In a stunning reversal of earlier years, China in 2022 announced, pre-permitted or permitted the building of 42 percent more coal power plant capacity than in 2021. As of January 2023, just over 250,000 megawatts were due to be built in the People’s Republic, up from around 176,000 one year earlier. At the same time, coal power plant capacity under construction in China increased by 29 percent, from around 89,500 megawatts to around 115,500 megawatts. This is according to the Global Energy Monitor.
China’s already ambitious carbon emission reduction goals are being called into question by the development. The country in 2021 pledged to end all future foreign coal power projects, but announced that it would remain committing to domestic coal expansion. At the end of the same year, China pledged to reach net zero emissions in 2060.
China has been known to grow renewables and coal power in tandem to satisfy its ever-growing need for energy. A newly released report by the Centre for Research on Energy and Clean Air and the Global Energy Monitor suggests that problems with peak time energy supply in the past two years tied to heatwaves and the use of air-conditioning caused the permitting flurry despite the country’s clean energy goals. The same report concludes that the building of new coal plants does not necessarily mean that China’s power sector as a whole will become more emission-heavy as this also depends on the simultaneous growth of renewables. However, it finds that the high number of new coal power plant projects will make achieving China’s climate goals more “complicated and costly”.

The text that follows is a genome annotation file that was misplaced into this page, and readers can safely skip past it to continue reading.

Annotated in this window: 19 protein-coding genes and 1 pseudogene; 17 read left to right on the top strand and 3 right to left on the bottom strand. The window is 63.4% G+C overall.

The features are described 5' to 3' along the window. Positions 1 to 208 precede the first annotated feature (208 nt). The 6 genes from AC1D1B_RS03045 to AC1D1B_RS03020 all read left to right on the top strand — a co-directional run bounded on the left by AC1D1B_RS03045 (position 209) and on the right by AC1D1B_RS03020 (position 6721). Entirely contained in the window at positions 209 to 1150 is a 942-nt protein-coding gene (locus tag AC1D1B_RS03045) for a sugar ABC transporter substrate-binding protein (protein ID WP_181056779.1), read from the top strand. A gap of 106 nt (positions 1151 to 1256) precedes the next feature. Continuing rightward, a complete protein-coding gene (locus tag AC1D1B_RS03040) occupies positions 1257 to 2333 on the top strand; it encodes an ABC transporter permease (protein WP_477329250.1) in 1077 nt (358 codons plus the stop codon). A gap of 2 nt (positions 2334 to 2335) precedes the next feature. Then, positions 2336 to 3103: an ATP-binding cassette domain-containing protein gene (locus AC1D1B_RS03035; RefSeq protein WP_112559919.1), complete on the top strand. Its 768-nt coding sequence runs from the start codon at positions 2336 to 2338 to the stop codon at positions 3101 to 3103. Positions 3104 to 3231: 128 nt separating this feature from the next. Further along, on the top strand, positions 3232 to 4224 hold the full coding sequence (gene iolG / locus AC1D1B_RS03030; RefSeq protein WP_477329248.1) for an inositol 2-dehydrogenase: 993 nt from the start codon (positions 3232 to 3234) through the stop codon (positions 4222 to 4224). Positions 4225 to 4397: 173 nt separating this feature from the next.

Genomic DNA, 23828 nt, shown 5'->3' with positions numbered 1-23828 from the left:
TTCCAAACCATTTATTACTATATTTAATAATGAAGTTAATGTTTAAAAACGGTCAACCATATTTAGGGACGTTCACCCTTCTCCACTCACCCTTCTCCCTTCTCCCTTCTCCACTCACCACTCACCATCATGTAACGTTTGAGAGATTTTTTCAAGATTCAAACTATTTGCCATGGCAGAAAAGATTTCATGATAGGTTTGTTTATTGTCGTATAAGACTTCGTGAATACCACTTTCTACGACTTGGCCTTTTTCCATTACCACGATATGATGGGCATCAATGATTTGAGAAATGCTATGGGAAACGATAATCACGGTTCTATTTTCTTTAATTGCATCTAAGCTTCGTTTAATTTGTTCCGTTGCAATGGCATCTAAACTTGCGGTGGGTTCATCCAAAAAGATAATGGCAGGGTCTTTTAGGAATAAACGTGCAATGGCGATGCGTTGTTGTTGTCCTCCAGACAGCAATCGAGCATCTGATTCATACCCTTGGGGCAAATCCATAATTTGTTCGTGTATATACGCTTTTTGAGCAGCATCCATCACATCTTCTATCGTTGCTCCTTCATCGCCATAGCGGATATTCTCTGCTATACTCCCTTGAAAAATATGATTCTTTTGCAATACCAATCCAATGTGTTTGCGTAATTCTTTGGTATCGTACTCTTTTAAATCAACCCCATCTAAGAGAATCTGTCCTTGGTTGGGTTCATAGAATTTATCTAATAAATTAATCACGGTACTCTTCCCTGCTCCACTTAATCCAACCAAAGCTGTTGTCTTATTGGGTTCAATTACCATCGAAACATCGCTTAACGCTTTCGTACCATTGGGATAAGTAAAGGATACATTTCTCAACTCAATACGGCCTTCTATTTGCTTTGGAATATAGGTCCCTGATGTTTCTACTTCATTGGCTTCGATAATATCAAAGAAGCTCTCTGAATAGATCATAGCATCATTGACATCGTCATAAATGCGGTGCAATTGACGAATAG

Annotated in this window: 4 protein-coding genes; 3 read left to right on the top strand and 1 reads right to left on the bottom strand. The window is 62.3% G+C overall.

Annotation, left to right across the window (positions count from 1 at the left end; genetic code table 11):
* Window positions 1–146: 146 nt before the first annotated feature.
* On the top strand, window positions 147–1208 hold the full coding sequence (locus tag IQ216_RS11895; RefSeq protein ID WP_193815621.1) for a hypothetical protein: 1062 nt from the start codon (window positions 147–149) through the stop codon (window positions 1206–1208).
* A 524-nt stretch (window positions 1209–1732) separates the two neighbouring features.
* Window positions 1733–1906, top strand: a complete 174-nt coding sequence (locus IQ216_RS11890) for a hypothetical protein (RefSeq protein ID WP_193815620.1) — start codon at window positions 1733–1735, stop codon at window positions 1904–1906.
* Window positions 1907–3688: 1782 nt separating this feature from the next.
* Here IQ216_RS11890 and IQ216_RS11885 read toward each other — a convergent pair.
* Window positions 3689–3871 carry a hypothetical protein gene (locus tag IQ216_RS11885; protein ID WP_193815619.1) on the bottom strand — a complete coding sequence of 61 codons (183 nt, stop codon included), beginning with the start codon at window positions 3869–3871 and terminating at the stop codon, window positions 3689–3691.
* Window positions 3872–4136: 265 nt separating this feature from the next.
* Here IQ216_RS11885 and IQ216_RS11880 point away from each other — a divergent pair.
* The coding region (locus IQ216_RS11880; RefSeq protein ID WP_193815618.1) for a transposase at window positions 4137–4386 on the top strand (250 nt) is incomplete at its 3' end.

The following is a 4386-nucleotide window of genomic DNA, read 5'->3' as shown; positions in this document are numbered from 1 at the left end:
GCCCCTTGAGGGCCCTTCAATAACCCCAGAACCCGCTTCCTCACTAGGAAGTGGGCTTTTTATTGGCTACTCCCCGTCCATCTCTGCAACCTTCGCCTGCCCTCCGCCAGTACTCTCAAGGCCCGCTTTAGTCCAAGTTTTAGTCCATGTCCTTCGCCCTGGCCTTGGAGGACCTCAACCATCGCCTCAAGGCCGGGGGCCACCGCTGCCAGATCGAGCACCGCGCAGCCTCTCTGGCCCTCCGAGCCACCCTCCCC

Compared with other countries which are announcing and constructing new coal power plants on a large scale, China has by far the biggest projects. Also, other nations’ construction plans have either risen only slowly in capacity over the past year or even declined quite rapidly. While in India, capacity in pre-construction was up by 10 percent still, it was down by more than a third for another big player in coal, Indonesia. The picture looks similar in Bangladesh, while in Vietnam, pre-construction capacity was down by as much as 94 percent.
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